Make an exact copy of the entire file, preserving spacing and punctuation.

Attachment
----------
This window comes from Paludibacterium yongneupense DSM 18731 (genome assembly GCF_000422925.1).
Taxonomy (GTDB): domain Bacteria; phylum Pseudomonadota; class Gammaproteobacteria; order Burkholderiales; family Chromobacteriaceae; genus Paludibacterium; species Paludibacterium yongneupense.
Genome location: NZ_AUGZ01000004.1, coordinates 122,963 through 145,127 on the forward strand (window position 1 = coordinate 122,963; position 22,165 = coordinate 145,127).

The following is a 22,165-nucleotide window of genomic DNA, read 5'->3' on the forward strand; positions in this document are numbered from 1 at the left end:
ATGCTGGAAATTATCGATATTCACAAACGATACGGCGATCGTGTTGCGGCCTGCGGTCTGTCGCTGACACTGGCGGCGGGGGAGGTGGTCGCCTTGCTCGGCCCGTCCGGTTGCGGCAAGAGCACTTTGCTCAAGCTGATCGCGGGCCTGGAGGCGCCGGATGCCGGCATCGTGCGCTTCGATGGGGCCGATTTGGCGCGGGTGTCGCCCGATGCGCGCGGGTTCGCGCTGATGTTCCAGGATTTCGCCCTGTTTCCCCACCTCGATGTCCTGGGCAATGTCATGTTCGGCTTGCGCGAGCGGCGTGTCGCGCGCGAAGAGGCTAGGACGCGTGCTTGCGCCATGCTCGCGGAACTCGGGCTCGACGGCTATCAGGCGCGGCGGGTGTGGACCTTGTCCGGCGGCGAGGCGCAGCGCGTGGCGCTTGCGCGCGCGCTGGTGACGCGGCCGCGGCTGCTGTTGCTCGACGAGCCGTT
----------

This window comes from Paludibacterium yongneupense DSM 18731 (genome assembly GCF_000422925.1).
Taxonomy (GTDB): domain Bacteria; phylum Pseudomonadota; class Gammaproteobacteria; order Burkholderiales; family Chromobacteriaceae; genus Paludibacterium; species Paludibacterium yongneupense.
Genome location: NZ_AUGZ01000004.1, coordinates 122,963 through 145,127 on the forward strand (window position 1 = coordinate 122,963; position 22,165 = coordinate 145,127).

The following is a 22,165-nucleotide window of genomic DNA, read 5'->3' on the forward strand; positions in this document are numbered from 1 at the left end:
ATGCTGGAAATTATCGATATTCACAAACGATACGGCGATCGTGTTGCGGCCTGCGGTCTGTCGCTGACACTGGCGGCGGGGGAGGTGGTCGCCTTGCTCGGCCCGTCCGGTTGCGGCAAGAGCACTTTGCTCAAGCTGATCGCGGGCCTGGAGGCGCCGGATGCCGGCATCGTGCGCTTCGATGGGGCCGATTTGGCGCGGGTGTCGCCCGATGCGCGCGGGTTCGCGCTGATGTTCCAGGATTTCGCCCTGTTTCCCCACCTCGATGTCCTGGGCAATGTCATGTTCGGCTTGCGCGAGCGGCGTGTCGCGCGCGAAGAGGCTAGGACGCGTGCTTGCGCCATGCTCGCGGAACTCGGGCTCGACGGCTATCAGGCGCGGCGGGTGTGGACCTTGTCCGGCGGCGAGGCGCAGCGCGTGGCGCTTGCGCGCGCGCTGGTGACGCGGCCGCGGCTGCTGTTGCTCGACGAGCCGTT